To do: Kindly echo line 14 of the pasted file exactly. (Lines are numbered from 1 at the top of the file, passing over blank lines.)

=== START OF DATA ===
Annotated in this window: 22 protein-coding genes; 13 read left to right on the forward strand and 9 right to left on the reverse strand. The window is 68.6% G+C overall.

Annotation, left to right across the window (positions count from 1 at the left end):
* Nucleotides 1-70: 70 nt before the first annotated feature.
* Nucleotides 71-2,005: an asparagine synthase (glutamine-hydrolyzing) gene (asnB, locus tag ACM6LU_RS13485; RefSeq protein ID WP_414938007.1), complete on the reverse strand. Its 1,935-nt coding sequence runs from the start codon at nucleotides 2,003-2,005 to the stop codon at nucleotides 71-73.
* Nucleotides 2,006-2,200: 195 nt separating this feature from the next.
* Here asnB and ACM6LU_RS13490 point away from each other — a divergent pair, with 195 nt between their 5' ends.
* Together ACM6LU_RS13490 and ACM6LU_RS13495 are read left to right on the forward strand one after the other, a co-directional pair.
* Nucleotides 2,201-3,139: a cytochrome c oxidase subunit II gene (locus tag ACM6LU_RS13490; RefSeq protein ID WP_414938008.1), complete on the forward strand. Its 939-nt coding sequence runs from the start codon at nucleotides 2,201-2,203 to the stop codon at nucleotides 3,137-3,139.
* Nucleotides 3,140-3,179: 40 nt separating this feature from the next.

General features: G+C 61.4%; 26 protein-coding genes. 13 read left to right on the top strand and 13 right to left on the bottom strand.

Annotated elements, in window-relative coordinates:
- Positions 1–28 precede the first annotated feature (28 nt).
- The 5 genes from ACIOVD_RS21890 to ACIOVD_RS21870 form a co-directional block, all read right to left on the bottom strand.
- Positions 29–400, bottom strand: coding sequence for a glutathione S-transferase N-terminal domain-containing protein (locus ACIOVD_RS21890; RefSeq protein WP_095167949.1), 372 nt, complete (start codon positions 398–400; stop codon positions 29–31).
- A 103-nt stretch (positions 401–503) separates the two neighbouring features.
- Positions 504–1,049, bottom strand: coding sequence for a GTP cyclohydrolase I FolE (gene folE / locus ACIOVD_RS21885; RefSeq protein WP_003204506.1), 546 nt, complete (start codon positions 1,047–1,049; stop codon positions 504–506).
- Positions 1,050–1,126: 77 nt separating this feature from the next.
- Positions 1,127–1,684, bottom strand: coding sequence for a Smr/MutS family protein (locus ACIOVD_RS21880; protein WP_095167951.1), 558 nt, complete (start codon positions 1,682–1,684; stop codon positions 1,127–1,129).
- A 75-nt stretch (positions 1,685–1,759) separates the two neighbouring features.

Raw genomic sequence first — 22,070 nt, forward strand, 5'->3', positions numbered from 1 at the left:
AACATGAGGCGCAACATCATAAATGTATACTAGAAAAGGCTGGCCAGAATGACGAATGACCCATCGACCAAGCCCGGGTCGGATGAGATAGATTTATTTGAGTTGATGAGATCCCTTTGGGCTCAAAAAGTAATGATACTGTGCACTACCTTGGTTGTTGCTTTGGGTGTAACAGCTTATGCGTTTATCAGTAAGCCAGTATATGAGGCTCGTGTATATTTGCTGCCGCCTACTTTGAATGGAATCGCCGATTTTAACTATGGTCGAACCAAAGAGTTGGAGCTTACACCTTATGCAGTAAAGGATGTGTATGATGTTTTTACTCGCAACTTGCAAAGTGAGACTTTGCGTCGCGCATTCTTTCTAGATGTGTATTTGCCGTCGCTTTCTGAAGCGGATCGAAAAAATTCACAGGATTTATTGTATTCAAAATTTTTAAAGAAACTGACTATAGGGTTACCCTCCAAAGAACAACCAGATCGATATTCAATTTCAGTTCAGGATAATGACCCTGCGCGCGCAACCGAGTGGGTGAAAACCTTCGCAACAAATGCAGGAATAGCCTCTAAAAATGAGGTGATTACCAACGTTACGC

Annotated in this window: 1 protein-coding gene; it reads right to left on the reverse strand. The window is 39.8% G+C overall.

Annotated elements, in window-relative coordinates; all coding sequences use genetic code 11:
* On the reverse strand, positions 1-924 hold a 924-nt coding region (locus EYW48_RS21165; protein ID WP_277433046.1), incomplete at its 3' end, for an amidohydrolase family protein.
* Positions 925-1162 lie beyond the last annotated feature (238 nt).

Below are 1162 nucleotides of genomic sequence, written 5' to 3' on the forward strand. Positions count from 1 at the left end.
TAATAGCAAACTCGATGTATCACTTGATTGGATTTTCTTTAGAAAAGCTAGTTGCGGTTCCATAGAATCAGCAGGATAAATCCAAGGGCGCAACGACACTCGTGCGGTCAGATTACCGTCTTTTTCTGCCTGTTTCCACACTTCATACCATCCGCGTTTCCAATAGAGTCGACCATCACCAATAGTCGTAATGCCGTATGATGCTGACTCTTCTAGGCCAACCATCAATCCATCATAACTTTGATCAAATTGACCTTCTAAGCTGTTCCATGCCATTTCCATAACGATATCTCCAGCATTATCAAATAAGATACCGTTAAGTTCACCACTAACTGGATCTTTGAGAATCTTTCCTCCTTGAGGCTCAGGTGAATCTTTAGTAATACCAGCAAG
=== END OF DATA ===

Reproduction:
- Positions 29–400, bottom strand: coding sequence for a glutathione S-transferase N-terminal domain-containing protein (locus ACIOVD_RS21890; RefSeq protein WP_095167949.1), 372 nt, complete (start codon positions 398–400; stop codon positions 29–31).